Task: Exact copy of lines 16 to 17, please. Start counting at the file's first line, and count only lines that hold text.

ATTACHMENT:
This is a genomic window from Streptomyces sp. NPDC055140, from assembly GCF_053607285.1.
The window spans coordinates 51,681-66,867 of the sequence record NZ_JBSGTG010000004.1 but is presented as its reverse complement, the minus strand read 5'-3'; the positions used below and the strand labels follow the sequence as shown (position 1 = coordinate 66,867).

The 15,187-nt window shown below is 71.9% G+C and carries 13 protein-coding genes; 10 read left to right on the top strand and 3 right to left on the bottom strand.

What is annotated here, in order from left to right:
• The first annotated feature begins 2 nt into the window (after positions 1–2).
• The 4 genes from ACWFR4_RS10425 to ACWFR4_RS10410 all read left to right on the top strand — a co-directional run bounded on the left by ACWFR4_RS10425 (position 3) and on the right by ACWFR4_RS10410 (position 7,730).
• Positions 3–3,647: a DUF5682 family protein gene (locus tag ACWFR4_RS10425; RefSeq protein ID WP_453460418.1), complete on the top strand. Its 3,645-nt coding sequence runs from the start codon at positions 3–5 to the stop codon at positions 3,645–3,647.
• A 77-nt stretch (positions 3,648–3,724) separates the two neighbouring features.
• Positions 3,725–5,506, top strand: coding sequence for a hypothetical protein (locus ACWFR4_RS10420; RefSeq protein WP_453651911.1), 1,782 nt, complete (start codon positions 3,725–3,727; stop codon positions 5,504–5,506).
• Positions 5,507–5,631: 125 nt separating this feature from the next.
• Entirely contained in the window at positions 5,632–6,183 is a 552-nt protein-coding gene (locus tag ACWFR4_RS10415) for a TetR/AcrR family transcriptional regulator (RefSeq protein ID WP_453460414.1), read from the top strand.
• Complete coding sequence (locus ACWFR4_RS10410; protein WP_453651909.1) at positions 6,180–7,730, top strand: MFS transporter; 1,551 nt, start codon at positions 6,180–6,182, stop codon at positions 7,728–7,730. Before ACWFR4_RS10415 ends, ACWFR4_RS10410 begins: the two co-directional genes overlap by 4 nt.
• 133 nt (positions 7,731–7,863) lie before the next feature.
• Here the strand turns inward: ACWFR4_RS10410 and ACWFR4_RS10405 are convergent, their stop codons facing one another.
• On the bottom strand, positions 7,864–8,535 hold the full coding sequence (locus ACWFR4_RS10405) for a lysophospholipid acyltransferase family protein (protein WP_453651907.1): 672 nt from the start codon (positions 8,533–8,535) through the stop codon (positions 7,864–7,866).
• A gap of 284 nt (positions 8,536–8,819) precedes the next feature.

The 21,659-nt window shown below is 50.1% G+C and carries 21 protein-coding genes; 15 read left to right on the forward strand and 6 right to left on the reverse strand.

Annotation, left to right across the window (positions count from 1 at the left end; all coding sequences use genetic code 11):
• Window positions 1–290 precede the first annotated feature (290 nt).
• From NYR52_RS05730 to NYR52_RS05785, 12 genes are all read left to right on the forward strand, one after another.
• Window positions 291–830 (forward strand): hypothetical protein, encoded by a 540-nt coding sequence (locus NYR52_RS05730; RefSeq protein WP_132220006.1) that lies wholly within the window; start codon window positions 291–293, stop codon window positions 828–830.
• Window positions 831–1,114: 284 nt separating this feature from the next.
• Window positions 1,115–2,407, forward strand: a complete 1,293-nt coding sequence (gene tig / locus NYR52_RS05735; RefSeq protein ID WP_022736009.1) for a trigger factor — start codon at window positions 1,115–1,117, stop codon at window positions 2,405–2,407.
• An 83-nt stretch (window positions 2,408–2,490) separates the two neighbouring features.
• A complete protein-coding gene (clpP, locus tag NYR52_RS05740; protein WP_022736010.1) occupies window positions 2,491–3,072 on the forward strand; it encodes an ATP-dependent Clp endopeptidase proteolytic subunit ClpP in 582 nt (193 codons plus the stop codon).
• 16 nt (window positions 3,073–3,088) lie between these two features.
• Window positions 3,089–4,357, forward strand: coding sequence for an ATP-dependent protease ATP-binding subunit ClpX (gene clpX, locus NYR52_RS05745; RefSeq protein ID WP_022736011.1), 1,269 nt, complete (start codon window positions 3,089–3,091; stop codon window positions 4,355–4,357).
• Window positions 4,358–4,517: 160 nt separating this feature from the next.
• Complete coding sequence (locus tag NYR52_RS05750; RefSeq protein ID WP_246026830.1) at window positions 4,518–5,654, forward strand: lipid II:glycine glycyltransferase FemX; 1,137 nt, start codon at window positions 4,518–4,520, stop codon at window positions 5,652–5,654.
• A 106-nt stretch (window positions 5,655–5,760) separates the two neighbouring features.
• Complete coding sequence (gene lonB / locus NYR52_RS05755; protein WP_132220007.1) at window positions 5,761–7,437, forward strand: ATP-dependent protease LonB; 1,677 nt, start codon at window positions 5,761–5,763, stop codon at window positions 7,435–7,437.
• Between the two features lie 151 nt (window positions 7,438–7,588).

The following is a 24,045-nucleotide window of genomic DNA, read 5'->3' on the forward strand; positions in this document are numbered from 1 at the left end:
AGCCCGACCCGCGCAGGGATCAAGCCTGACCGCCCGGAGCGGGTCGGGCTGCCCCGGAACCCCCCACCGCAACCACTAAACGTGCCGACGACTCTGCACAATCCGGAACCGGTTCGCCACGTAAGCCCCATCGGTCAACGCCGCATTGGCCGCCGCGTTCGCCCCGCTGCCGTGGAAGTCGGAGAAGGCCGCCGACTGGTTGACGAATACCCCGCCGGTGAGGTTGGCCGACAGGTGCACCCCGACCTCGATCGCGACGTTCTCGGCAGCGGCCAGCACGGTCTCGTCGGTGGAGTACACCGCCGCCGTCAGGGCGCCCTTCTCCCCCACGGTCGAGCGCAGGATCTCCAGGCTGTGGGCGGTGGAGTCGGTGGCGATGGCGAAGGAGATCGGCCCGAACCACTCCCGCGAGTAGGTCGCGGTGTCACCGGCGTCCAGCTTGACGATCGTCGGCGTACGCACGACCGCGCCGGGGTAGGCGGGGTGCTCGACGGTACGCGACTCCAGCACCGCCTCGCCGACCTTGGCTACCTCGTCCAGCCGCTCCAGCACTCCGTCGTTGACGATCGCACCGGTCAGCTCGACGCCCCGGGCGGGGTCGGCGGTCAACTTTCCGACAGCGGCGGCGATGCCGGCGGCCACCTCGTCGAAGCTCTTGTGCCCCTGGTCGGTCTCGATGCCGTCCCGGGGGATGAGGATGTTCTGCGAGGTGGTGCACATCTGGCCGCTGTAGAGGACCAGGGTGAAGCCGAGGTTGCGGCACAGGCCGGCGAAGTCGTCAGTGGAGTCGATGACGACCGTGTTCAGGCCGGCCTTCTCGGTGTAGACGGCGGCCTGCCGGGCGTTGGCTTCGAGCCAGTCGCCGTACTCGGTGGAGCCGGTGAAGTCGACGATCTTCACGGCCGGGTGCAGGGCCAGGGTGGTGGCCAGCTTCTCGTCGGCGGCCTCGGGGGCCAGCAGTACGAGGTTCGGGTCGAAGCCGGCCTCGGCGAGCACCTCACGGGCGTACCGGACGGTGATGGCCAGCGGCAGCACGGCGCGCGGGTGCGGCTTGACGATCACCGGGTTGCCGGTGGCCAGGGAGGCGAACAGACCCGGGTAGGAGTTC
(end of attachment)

• A gap of 284 nt (positions 8,536–8,819) precedes the next feature.

The 21,659-nt window shown below is 50.1% G+C and carries 21 protein-coding genes; 15 read left to right on the forward strand and 6 right to left on the reverse strand.